These oligarchs are the principal owners of, not just the industries and corporations that front for them, but the governments that rule over the masses. Most importantly this cabal owns the means by which real wealth extraction is carried out: fiat currency, chiefly the “worlds reserve currency”- the United States dollar and it’s derivatives. These currencies are backed not by equitable assets; such as natural resources, precious metals or productive capacities; instead they are backed by the creation of debt. Debt that represents a claim on real assets that virtually all participants in global commerce must pay. How did this cabal come into power? This is a complex question that is subject to many possible answers and interpretations. Briefly, we know from historical fact that a global empire is a central part of this construct, today the United States empire holds that role (previously British, French so on…). This provides the controlling force behind such a cabal.

The privately owned quasi-governmental western central banks are at the heart of this operation. They form the crucial nexus between sovereign governments and the financial world in which they derive their revenue stream, and by extension, their power. The current seat of this construct (United States) was founded as a Constitutional Republic. Unfortunately, the United States Constitution is quite amorphous. Using many acts of legislative, executive and even judicial fiat, this cabal has been able to effectively take over the reigns of the nation. With that feat accomplished, near world domination was made possible. A complex web of regulations, laws, and rules; coupled with a financial system few fully comprehend has been put into place across the west. This became the mechanism by which this “new world order” has been enforced.

The unsolvable problem here is that this debt based system is really just an elaborate pyramid scheme predicated on ever increasing amounts of debt in a world where sources of real wealth are finite. At present, the growth rate and the total amount of debt issuance, is outpacing the extraction rate and amount of available reserves of resources on the planet.

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Glenn Greenwald has been vocal about the Putin hysteria.

Increasingly Unhinged Russia Rhetoric From A Long-Standing US Playbook (GG)

For aspiring journalists, historians, or politically engaged citizens, there are few more productive uses of one’s time than randomly reading through the newsletters of I.F. Stone, the intrepid and independent journalist of the Cold War era who became, in my view, the nation’s first “blogger” even though he died before the advent of the internet. Frustrated by big media’s oppressive corporatized environment and its pro-government propaganda model, and then ultimately blacklisted from mainstream media outlets for his objections to anti-Russia narratives, Stone created his own bi-monthly newsletter, sustained exclusively by subscriptions, and spent 18 years relentlessly debunking propaganda spewing from the U.S. government and its media partners. What makes Stone’s body of work so valuable is not its illumination of history but rather its illumination of the present.

What’s most striking about his newsletters is how little changes when it comes to U.S. government propaganda and militarism, and the role the U.S. media plays in sustaining it all. Indeed, reading through his reporting, one gets the impression that U.S. politics just endlessly replays the same debates, conflicts, and tactics. Much of Stone’s writings, particularly throughout the 1950s and into the 1960s, focused on the techniques for keeping Americans in a high state of fear over the Kremlin. One passage, from August 1954, particularly resonates; Stone explained why it’s impossible to stop McCarthyism at home when — for purposes of sustaining U.S. war and militarism — Kremlin leaders are constantly being depicted as gravely threatening and even omnipotent. Other than the change in Moscow’s ideology — a change many of today’s most toxic McCarthyites explicitly deny — Stone’s observations could be written with equal accuracy today.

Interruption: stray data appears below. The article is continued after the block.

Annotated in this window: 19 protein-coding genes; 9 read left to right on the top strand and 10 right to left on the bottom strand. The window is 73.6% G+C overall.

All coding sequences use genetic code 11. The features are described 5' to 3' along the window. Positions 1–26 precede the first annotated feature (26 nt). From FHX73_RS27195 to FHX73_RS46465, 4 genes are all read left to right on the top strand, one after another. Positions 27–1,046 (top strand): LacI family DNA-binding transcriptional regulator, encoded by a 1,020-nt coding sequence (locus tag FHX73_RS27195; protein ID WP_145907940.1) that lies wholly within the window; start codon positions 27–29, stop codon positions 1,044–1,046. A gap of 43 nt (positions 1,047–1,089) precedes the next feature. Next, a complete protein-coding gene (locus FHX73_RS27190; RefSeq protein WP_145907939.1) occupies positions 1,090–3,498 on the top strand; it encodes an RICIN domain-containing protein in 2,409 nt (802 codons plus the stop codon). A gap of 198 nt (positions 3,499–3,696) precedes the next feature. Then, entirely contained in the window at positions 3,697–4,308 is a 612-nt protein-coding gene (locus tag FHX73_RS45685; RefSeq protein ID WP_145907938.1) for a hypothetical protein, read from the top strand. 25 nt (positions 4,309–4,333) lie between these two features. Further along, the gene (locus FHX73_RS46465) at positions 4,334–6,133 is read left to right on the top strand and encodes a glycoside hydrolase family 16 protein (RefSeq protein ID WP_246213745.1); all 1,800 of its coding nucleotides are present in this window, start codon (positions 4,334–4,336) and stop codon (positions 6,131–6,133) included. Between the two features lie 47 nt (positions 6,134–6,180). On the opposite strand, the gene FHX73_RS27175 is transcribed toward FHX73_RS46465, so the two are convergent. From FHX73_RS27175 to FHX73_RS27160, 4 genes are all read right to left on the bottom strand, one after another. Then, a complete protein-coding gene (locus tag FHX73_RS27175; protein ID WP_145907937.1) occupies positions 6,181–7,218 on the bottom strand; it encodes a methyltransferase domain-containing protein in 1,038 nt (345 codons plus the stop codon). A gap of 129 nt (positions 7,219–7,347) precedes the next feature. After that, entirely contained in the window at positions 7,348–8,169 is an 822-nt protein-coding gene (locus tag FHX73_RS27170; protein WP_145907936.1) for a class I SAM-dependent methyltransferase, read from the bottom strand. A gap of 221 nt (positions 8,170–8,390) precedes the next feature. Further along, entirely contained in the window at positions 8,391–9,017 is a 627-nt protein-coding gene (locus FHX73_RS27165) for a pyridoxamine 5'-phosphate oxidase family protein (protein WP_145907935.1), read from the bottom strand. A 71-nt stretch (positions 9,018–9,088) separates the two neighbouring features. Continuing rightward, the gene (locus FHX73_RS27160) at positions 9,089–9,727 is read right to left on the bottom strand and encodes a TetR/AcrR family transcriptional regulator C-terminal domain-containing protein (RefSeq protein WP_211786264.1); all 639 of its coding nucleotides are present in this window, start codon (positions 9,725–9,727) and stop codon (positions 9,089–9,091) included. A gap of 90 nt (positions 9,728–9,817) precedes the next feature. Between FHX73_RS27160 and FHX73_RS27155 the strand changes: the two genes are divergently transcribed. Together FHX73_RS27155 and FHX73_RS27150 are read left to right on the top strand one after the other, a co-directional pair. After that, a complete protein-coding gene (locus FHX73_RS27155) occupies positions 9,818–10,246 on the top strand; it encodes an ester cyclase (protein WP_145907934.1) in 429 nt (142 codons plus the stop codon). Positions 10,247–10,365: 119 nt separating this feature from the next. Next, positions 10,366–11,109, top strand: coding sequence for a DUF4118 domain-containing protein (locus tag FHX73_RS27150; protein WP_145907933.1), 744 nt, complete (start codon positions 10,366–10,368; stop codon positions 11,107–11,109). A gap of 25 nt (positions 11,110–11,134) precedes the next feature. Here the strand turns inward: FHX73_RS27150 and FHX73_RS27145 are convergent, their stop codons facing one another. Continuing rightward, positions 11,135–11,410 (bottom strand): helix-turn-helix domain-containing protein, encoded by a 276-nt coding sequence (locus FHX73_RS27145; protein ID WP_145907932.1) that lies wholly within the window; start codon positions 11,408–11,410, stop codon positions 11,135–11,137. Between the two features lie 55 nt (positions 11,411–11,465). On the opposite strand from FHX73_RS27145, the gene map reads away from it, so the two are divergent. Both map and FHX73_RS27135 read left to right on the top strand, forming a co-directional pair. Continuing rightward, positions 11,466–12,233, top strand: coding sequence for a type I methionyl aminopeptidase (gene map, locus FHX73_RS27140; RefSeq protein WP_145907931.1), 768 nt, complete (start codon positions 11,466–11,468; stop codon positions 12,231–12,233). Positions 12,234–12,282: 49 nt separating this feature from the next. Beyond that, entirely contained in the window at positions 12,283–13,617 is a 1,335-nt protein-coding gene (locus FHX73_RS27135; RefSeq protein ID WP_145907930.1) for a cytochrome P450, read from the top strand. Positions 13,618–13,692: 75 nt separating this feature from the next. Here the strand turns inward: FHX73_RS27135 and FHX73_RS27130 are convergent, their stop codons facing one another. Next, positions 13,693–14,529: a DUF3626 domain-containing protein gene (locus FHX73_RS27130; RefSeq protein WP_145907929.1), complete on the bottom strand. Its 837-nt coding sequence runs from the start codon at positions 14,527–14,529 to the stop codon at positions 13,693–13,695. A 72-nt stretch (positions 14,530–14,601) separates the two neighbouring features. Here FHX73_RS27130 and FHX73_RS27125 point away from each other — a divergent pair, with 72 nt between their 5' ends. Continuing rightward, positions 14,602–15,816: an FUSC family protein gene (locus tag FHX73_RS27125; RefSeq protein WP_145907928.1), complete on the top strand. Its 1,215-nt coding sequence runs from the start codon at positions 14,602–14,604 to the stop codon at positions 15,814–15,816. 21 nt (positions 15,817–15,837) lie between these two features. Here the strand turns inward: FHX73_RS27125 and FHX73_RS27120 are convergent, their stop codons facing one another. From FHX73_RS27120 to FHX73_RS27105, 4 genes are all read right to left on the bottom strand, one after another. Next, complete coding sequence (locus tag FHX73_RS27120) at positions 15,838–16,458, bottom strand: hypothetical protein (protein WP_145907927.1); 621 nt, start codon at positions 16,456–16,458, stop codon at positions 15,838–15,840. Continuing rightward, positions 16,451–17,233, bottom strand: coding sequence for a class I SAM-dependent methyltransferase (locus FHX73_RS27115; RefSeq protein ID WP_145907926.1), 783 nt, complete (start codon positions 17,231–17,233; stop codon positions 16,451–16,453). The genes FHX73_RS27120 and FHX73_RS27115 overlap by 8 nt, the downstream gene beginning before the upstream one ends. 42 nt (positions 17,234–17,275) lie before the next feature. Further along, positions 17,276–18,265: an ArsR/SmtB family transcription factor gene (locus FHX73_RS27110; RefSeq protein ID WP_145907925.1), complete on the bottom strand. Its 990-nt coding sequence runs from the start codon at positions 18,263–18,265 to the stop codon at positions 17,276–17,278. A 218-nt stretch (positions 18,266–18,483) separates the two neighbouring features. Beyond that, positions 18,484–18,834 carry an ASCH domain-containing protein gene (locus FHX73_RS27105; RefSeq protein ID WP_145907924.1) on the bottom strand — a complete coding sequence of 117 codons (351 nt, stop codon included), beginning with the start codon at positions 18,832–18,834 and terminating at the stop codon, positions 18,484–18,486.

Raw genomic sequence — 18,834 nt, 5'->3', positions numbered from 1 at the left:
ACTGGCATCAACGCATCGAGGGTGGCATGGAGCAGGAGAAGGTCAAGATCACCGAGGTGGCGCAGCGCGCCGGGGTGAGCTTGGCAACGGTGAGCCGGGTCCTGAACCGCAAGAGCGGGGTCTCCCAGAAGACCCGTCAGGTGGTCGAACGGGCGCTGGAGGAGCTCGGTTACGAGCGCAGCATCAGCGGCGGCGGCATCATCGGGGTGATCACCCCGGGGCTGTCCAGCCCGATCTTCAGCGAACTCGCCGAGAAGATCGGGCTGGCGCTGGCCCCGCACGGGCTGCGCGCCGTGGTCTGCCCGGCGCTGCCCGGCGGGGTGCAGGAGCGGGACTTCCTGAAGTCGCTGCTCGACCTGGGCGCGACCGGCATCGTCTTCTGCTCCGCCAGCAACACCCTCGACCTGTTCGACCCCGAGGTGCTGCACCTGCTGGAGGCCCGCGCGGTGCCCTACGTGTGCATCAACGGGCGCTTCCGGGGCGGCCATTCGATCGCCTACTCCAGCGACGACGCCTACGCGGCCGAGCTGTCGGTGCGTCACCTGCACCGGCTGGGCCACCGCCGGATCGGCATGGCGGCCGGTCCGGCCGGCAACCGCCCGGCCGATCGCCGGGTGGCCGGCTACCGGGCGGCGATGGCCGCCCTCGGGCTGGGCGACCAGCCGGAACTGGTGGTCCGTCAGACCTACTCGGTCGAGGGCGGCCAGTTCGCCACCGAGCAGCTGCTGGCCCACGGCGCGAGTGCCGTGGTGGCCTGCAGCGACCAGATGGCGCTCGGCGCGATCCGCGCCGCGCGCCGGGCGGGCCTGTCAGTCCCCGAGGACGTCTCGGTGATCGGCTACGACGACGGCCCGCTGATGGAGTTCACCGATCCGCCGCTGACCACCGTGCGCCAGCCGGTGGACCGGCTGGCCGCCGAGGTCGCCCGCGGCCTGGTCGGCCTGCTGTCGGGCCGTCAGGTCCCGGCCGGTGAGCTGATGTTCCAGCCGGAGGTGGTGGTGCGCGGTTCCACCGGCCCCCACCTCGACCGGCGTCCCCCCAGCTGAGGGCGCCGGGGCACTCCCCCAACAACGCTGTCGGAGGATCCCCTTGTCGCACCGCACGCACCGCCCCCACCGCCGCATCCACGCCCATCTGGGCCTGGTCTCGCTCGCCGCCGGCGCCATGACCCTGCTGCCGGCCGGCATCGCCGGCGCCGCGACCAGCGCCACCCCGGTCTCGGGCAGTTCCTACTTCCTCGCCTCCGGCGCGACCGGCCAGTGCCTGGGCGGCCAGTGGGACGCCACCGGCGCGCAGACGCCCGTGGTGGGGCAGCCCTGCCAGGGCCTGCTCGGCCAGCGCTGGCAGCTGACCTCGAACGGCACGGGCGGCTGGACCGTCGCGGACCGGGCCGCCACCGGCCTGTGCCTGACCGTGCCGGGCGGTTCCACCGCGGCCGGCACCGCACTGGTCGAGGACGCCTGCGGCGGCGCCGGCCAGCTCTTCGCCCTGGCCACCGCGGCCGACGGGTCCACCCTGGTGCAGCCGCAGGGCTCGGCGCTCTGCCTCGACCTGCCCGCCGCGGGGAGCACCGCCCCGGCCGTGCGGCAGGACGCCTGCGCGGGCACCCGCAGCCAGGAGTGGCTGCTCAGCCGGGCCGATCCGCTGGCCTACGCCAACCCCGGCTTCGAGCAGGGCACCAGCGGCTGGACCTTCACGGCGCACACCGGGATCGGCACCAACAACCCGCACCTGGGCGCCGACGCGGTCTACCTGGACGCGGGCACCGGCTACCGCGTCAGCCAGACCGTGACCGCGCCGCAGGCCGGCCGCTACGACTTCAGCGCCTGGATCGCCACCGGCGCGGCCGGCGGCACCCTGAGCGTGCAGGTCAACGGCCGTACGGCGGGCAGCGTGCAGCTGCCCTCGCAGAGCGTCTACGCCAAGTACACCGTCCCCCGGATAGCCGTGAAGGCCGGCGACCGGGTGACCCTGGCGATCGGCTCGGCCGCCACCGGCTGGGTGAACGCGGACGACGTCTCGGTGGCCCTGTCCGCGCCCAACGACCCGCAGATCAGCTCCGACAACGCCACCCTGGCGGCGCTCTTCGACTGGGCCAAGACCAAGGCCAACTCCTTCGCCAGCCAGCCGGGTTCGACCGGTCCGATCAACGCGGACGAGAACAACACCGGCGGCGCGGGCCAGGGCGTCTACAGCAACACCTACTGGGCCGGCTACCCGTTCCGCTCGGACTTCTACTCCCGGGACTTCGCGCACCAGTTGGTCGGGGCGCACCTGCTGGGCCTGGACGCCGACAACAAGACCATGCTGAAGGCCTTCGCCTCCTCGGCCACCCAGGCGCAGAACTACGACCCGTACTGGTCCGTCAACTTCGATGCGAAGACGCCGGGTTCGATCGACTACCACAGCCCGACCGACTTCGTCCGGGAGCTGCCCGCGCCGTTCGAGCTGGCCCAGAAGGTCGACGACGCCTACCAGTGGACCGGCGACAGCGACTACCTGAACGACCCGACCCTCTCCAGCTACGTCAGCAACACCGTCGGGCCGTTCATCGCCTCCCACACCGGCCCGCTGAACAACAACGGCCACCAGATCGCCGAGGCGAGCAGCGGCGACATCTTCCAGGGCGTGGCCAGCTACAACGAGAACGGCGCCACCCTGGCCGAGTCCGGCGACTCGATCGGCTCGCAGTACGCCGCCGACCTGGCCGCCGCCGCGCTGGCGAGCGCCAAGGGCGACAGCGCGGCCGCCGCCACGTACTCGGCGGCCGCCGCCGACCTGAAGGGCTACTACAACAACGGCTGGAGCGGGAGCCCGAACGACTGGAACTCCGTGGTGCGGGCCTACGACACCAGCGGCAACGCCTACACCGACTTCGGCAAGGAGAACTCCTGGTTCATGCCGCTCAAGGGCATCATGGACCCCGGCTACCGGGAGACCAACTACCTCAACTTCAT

[..] Few foreign villains have been vested with omnipotence and ubiquity like Vladimir Putin has been — at least ever since Democrats discovered (what they mistakenly believed was) his political utility as a bogeyman. There are very few negative developments in the world that do not end up at some point being pinned to the Russian leader, and very few critics of the Democratic Party who are not, at some point, cast as Putin loyalists or Kremlin spies. Putin — like al Qaeda terrorists and Soviet Communists before him — is everywhere. Russia is lurking behind all evils, most importantly — of course — Hillary Clinton’s defeat. And whoever questions any of that is revealing themselves to be a traitor, likely on Putin’s payroll.

As The Nation’s Katrina vanden Heuvel put it on Tuesday in the Washington Post: “In the targeting of Trump, too many liberals have joined in fanning a neo-McCarthyite furor, working to discredit those who seek to deescalate U.S.-Russian tensions, and dismissing anyone expressing doubts about the charges of hacking or collusion as a Putin apologist. … What we don’t need is a replay of Cold War hysteria that cuts off debate, slanders skeptics and undermines any effort to explore areas of agreement with Russia in our own national interest.” That precisely echoes what Stone observed 62 years ago: Claims of Russian infiltration and ubiquity are “the thesis no American dare any longer challenge without himself becoming suspect” (Stone was not just cast as a Kremlin loyalist during his life but smeared as a Stalinist agent after he died).

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Turns out, a lot.